The success of corporations in Japan is attributable to the remarkable motivation of its workers. Also behind this corporate prosperity is the workers' strong sense of loyalty to and identification with their employers. While many theories have evolved to explain the extraordinary attitude of Japanese workers, perhaps the most noteworthy is that of personnel management. This view holds that loyalty to the company has developed as a result of job security and a wage system in which those with the greatest seniority reap the highest rewards. Such corporate structure presumably fostered not only a determined interest in the company but also a low percentage of workers who changed jobs.
During the postwar economic reconstruction, the backbone of the labor force was, of course, made up of people born before World War II. These people grew up in a Japan that was still largely an agriculturally based economy and had little material wealth. Moreover, they had suffered the hardships of war and had accepted hard work as a part of their lives. In the late twentieth century, these people were being replaced by generations born after the war, and there were indications that the newcomers had different attitudes toward work. Postwar generations were accustomed to prosperity and were also better educated than their elders.
As might be expected, these socioeconomic changes have affected workers' attitudes. Prior to World War II, surveys indicated that the aspect of life regarded as most worthwhile was work. During the 1980s, the percentage of people who felt this way was declining. Workers' identification with their employers was weakening as well. A survey by the Management and Coordination Agency revealed that a record 2.7 million workers changed jobs in the one-year period beginning October 1, 1986, and the ratio of those who switched jobs to the total labor force matched the previous high recorded in 1974 (one year after the first oil crisis). This survey also showed that the percentage of workers indicating an interest in changing jobs increased from 4.5 percent in 1971 to 9.9 percent in 1987.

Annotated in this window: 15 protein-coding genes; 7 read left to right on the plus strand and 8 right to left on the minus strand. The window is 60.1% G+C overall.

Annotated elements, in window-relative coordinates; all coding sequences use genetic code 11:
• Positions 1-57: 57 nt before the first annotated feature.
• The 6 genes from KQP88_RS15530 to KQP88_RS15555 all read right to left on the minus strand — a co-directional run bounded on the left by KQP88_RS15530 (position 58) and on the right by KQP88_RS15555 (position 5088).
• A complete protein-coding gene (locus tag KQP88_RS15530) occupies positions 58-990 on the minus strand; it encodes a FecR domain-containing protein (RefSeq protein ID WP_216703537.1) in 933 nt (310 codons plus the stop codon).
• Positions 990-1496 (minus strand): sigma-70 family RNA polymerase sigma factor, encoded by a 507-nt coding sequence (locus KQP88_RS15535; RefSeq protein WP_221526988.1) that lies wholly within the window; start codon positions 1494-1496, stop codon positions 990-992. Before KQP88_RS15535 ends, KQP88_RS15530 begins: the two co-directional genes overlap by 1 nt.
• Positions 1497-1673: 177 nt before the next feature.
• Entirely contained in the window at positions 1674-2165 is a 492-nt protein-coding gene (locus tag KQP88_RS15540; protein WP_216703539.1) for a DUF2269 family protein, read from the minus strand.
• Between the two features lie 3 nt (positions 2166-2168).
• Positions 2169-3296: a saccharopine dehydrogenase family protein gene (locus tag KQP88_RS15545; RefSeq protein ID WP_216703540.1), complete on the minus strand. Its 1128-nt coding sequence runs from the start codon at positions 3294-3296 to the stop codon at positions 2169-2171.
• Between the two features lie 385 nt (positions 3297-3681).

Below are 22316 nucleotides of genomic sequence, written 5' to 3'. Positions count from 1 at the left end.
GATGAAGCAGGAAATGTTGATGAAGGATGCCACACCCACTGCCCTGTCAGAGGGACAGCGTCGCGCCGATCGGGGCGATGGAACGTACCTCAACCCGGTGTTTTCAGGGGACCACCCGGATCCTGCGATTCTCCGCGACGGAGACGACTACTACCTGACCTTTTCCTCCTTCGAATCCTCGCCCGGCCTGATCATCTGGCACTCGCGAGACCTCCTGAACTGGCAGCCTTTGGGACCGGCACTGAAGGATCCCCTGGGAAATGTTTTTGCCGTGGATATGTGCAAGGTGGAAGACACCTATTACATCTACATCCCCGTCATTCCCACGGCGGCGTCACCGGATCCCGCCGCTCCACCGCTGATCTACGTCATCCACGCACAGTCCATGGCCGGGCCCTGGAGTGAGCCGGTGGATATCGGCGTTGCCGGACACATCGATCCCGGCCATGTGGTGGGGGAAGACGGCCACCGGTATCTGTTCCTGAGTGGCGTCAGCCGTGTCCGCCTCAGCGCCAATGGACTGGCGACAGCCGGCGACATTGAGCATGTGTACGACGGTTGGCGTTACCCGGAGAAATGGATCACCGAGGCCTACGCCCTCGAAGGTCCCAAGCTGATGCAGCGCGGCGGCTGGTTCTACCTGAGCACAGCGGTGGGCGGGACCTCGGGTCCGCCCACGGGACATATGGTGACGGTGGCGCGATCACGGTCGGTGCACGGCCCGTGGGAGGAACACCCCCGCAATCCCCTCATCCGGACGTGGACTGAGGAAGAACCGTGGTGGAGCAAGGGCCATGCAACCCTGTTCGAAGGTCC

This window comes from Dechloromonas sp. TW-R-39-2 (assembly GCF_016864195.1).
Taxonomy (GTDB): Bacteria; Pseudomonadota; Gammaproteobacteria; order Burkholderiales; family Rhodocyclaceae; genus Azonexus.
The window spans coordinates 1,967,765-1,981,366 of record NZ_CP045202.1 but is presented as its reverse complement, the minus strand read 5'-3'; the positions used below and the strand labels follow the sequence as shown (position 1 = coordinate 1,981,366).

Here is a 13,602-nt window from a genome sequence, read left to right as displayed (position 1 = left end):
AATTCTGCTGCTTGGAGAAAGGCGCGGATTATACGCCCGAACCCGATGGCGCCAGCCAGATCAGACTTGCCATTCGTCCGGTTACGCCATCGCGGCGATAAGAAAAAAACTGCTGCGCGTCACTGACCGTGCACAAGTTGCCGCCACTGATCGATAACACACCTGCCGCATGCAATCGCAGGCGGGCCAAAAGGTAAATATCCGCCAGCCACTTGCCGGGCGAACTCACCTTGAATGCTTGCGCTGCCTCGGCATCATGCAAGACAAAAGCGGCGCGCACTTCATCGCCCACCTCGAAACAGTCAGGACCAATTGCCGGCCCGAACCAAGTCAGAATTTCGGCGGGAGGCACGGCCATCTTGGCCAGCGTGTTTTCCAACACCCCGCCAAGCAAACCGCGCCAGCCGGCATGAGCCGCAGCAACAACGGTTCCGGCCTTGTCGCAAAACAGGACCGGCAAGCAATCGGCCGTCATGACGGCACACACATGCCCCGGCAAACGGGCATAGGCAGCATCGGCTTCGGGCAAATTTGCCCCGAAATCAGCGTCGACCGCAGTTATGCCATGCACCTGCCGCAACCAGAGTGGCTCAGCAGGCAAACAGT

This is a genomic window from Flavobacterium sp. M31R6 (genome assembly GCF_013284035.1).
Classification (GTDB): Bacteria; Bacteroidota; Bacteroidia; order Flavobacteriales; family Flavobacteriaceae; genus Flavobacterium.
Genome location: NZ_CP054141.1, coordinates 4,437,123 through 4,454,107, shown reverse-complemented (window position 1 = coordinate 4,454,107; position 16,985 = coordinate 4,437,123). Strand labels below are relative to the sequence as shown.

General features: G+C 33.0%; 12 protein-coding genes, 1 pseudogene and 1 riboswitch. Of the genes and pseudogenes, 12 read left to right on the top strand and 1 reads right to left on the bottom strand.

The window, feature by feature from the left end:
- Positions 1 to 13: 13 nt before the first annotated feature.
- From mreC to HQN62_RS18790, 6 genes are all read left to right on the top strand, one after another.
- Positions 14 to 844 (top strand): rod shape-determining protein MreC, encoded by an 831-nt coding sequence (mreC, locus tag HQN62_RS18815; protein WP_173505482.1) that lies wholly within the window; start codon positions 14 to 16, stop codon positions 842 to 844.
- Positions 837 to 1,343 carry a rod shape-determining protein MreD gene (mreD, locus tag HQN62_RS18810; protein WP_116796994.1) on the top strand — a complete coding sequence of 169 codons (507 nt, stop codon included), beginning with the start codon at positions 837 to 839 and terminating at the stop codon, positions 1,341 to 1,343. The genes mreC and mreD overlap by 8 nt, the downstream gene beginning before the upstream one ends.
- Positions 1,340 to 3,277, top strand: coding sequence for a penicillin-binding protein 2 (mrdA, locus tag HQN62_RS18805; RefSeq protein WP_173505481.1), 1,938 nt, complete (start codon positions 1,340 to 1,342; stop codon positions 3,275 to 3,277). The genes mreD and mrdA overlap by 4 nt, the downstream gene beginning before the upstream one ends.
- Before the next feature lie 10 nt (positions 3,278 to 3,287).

Another indication of changing worker attitudes is the number of people meeting with corporate scouts to discuss the possibility of switching jobs. Corporations' treatment of older workers also affects attitudes: there are fewer positions for older workers, and many find themselves without the rewards that their predecessors had enjoyed.
Despite the now-reversed upward trend in the unemployment rate, many unpopular jobs go unfilled and the domestic labor market is sluggish. Imported labor is seen as a solution to this situation by some employers, who hire low-paid foreign workers, who are, in turn, enticed by comparatively high Japanese wages. The strict immigration laws are expected to remain on the books, however, although the influx of illegal aliens from nearby Asian countries (China, South-East Asian and Middle-Eastern countries) to participate in the labor market is likely to increase.
Japanese companies have also established foreign subsidiaries to profit from low wages overseas. This trend started in Singapore in the 1970s. The outsourcing helped to build local infrastructure and started a technological transfer, and some of the former subsidiaries and joint ventures developed into fierce competitors.
In the 1980s, the strong Yen allowed Japanese companies to buy several American firms, adding a large American workforce to Japanese companies. The crisis of the 1990s, the lost decade, reversed the process, and western companies were buying major stakes in big Japanese companies, especially car makers. The process became like that of the 1980s by the early 2000s, when the country experienced a major recovery under the Koizumi administration. During that time, western stakes were greatly reduced or eliminated.